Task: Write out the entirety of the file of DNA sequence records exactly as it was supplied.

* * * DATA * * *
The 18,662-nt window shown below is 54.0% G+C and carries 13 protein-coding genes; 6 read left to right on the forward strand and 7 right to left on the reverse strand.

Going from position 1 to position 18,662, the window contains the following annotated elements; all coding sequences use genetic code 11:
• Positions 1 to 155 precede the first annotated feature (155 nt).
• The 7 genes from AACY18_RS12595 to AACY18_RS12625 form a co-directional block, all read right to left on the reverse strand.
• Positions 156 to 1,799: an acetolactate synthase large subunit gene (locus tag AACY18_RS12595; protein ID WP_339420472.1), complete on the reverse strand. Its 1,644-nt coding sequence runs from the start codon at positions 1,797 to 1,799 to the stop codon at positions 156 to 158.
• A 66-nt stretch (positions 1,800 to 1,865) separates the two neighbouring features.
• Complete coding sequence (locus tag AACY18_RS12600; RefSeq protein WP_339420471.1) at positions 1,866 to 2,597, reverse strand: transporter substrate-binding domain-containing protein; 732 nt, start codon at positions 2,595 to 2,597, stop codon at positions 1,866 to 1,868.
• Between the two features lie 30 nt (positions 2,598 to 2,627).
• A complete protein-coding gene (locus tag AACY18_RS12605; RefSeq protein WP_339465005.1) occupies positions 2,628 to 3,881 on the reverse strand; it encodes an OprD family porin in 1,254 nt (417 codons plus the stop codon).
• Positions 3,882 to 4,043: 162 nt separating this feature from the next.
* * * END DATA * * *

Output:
The 18,662-nt window shown below is 54.0% G+C and carries 13 protein-coding genes; 6 read left to right on the forward strand and 7 right to left on the reverse strand.

Going from position 1 to position 18,662, the window contains the following annotated elements; all coding sequences use genetic code 11:
• Positions 1 to 155 precede the first annotated feature (155 nt).
• The 7 genes from AACY18_RS12595 to AACY18_RS12625 form a co-directional block, all read right to left on the reverse strand.
• Positions 156 to 1,799: an acetolactate synthase large subunit gene (locus tag AACY18_RS12595; protein ID WP_339420472.1), complete on the reverse strand. Its 1,644-nt coding sequence runs from the start codon at positions 1,797 to 1,799 to the stop codon at positions 156 to 158.
• A 66-nt stretch (positions 1,800 to 1,865) separates the two neighbouring features.
• Complete coding sequence (locus tag AACY18_RS12600; RefSeq protein WP_339420471.1) at positions 1,866 to 2,597, reverse strand: transporter substrate-binding domain-containing protein; 732 nt, start codon at positions 2,595 to 2,597, stop codon at positions 1,866 to 1,868.
• Between the two features lie 30 nt (positions 2,598 to 2,627).
• A complete protein-coding gene (locus tag AACY18_RS12605; RefSeq protein WP_339465005.1) occupies positions 2,628 to 3,881 on the reverse strand; it encodes an OprD family porin in 1,254 nt (417 codons plus the stop codon).
• Positions 3,882 to 4,043: 162 nt separating this feature from the next.